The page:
chassis No. 12100D
As received on the left and as restored and working on the right
Marconiphone model 253 Four valve Long and medium wave band AC mains operated table top valve radio housed in veneered wood case. Made in UK 1933
This radio was given to me in 2013 by Ian
He rescued this one from the loft of his mother's house when she
some years ago. As can be seen from the pictures it was in a poor
condition but seemingly complete and unmodified. A penciled note on
the chassis indicates that it was repaired in May 1945 but I could see
no obvious repairs. Several
problems that would need fixing were immediately obvious when the
chassis was removed from the case: A new rectifier valve would be
needed, the HF amplifier valve would need repair, the loudspeaker cone
would need support, the dial assembly would need re-stringing, the
inter valve transformer and the metal can
housing capacitors had overheated and leaked black pitch over the
chassis. With all the valves removed I energised the set and checked
the mains transformer, all seemed OK and the pilot lights worked. The
loudspeaker produced a click from a 9 volt battery and the field
winding and output transformer checked OK for continuity. A successful
resurrection seemed possible! The other obvious discrepancy was
that the valves were all of Mullard manufacture rather than the Marconi
ones specified (see specification lower down the page)
Chassis and speaker as received (note the broken rectifier and
broken valve top cap)
The majority of the paper capacitors are housed in a wax and pitch
filled tin plate box manufactured by Dubilier. The connections can be
seen on this view of the underside of the chassis. The inter valve
transformer together with two associated capacitors are housed in a
pitch filled heavy cylindrical screening can. With some difficulty each
was gently heated and the contents extricated. The transformer was OK
but all the capacitors were discarded and replaced. The loudspeaker
cone moved freely and the rotten flexible peripheral support was
carefully scraped away and replaced with a piece of cotton fabric (from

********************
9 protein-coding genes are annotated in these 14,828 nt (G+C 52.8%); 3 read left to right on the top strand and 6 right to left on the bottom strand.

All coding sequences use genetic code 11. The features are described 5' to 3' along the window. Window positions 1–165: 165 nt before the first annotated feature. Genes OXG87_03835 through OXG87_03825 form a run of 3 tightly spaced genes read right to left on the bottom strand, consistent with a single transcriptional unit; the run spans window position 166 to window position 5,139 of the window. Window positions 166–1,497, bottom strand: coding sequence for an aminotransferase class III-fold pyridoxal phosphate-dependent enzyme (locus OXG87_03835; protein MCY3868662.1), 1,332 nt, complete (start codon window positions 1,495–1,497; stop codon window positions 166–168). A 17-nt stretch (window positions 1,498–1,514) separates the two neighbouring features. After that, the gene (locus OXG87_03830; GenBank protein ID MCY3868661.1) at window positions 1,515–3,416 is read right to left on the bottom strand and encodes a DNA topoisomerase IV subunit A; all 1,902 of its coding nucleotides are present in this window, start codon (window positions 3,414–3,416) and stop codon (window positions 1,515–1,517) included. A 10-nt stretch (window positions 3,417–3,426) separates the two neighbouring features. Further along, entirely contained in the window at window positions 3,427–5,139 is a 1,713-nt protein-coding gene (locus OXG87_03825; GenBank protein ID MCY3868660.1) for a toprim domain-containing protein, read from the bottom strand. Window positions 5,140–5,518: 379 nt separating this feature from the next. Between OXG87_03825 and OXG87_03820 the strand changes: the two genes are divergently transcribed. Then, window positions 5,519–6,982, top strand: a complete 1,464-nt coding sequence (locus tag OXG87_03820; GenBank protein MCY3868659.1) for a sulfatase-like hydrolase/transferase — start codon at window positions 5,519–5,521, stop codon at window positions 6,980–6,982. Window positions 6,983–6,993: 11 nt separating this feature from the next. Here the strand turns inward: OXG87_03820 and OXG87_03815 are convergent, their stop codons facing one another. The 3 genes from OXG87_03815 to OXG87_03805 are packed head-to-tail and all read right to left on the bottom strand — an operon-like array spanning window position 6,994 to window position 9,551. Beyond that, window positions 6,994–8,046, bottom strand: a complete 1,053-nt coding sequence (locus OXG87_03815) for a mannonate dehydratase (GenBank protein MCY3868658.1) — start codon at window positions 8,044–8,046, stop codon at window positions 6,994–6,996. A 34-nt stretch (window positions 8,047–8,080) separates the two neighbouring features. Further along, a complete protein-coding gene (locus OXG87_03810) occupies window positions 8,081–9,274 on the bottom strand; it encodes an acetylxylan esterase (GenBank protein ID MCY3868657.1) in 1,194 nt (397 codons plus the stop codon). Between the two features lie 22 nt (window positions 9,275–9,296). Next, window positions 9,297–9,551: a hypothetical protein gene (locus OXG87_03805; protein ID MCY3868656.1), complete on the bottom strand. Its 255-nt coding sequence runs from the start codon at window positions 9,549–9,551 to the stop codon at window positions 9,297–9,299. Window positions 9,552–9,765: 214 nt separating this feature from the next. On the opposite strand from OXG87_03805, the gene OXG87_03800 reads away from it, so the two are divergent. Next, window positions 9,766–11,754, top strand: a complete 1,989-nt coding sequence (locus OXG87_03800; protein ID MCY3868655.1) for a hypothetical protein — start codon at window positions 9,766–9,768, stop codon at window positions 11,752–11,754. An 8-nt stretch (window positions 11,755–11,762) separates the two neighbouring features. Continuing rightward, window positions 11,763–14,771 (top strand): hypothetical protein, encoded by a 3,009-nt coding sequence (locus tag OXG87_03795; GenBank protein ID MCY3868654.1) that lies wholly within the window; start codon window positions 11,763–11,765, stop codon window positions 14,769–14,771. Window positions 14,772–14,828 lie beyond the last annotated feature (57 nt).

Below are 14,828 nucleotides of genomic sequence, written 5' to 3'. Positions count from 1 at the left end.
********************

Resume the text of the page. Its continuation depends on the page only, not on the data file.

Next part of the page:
an old shirt) glued in place with PVA adhesive.
capacitors wired ready prior to being held in place with hot melt glue
and fixing in the tin plate container. The loudspeaker repair is not a
thing of beauty but it won't be seen.
As can be imagined getting the capacitor assembly out and back in
place was not the easiest of tasks but went well without mishap. The
transformer had me beaten for quite a while, I had muddled up the
connections and one wire was making contact withe the screening can.
Fortunately the wire on the top of the HF valve was long enough to
solder an extension and re-attach the terminal which I super glued in
place. With a replacement full wave rectifier and when attached to a
fairly substantial aerial the set now works well, though some care is
needed to tune weaker stations juggling between the volume/reaction and
the tuning controls is necessary. The varnish on the veneered wooden
case was in poor condition so I decided to strip it , apply a coat of
stain (American Walnut) and finish with Danish oil. The celluloid
dial window was discarded and replaced with a piece of glass and a new
piece of speaker grille cloth was glued in place. Finally four new felt
feet were fixed to the base.
The brass screw
operates in a similar way to the zero adjustment on a voltmeter.
These two labels are
on the inside of the wooden cabinet
Picture from a 1933 catalogue
VOLTAGE RANGE 200 to 250 volts AC 50 to 60 Hz. This instrument is
designed to work only on the voltages for which it is adjusted. Should
any variation be experienced the supply company should be notified
IMPORTANT-This instrument must not be connected to a supply point which is "fused" for more than 5 amperes (working current).
CURRENT CONSUMPTION. 65 watts (approximately).
SPEECH OUTPUT 1.25 watts (approximately). 8 watts anode dissipation.
WAVELENGTH RANGE 200 to 550 metres (approximately) and 1000 to 2150 metres (approximately).
Model 253 is a 3-tuned circuit band pass radio receiver with special aerial toppings which ensure the utmost degree of selectivity. The secondary of the band pass arrangement is connected to the grid of the
Screen Grid High Frequency Amplifier-Marconi MS4B. The sensitivity of this valve is controlled by variable resistance VR1 which is operated by the volume control knob.
Reaction Also coupled to the volume control knob is the variable condenser VC4 which controls the reaction coils L7 and L8. Choke (CK1) and condenser (C5) couple the M54B to the tuned grid coils (L5 and L6) of the
Detector Valve (Power Grid Type)-Marconi MH4.The detector valve is resistance capacity coupled to high ratio L.F. transformer, which Is in turn coupled to the
Output Valve (Pentode)-Marconi MPT4.- The transformer T3 (mounted on speaker) receives the output of the MPT 4 and transforms it for the speech coil of the electromagnetic moving coil speaker.
The high tension supply is derived from the
Rectifier (full Wave Type) Marconi U12